NSW Food Authority campaign to assist consumers to pressure takeaways

Posted by AFN Staff Writers on 27th June 2012

New South Wales, since February 2012, has had a menu nutrition labelling law, which requires information about the energy content of fast food and snack food from larger chains to be made available on purchasing.

To assist consumers, the NSW Food Authority (NSWFA) and NSW Health have launched a promotional campaign called ‘8700 kJ’. The ‘8700 kJ’ refers to the average energy intake of adult Australians. The campaign is now supported by a study found that men are most likely to put on weight over winter, with 53% of males envisaging a 2–5kg weight gain compared to 38% of females.

The increased awareness of their kilojoule intake makes it more likely that consumers will pressure fast food and snack food chains for the energy content of their products, which will help enforce the NSWFA menu nutrition labelling law.

According to the new NSWSA research, 90% of Australians say that, in winter, they eat more fast and snack foods because this type of food “makes them feel warmer and happier”. Nearly 60% expected their weight gain to be caused by exercising less and eating more fast and snack foods and takeaways.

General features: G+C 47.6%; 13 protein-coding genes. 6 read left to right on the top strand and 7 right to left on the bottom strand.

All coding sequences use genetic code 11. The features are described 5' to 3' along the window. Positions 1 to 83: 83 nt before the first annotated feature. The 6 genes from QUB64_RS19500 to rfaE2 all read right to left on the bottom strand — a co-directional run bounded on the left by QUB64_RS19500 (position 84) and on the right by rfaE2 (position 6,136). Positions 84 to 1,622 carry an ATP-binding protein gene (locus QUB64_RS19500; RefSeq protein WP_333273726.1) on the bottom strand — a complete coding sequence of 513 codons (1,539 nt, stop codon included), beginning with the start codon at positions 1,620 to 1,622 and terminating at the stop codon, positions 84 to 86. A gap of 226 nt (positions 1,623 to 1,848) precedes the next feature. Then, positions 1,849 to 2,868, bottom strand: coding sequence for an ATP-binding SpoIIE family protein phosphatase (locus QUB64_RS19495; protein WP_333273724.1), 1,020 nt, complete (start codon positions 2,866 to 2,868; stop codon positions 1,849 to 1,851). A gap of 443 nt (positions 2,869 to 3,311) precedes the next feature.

NSW Food Authority Chief Scientist, Dr Lisa Szabo said many people are not aware of how many kilojoules they actually consume.

“Last year, only 8% of people surveyed knew that the average daily kilojoule intake is between 8000–9000 kJ,” Dr Szabo said.

NSW Chief Health Officer, Dr Kerry Chant was concerned by the fact that the study found that one in four adults in Australia is obese. She wants to encourage people to use the NSWFA online resources to calculate their ideal kilojoule intake and make more informed food and exercise choices.

Dr Chant said that the message of the 8700kJ campaign is “particularly important for younger people so they can develop healthier eating habits before they become overweight or obese.”

The 8700kJ campaign has been endorsed by Dr Joanna McMillan, ‘The Biggest Loser’ trainer Michelle Bridges, Bondi Rescue Lifeguard Trent ‘Maxi’ Maxwell and the Heart Foundation.

The NSW Food Authority and NSW Health are encouraging people to visit the 8700 kJ website.

Australian Food News has reported in the past on State legislation of energy content on fast food menus in New South Wales, Queensland and Victoria.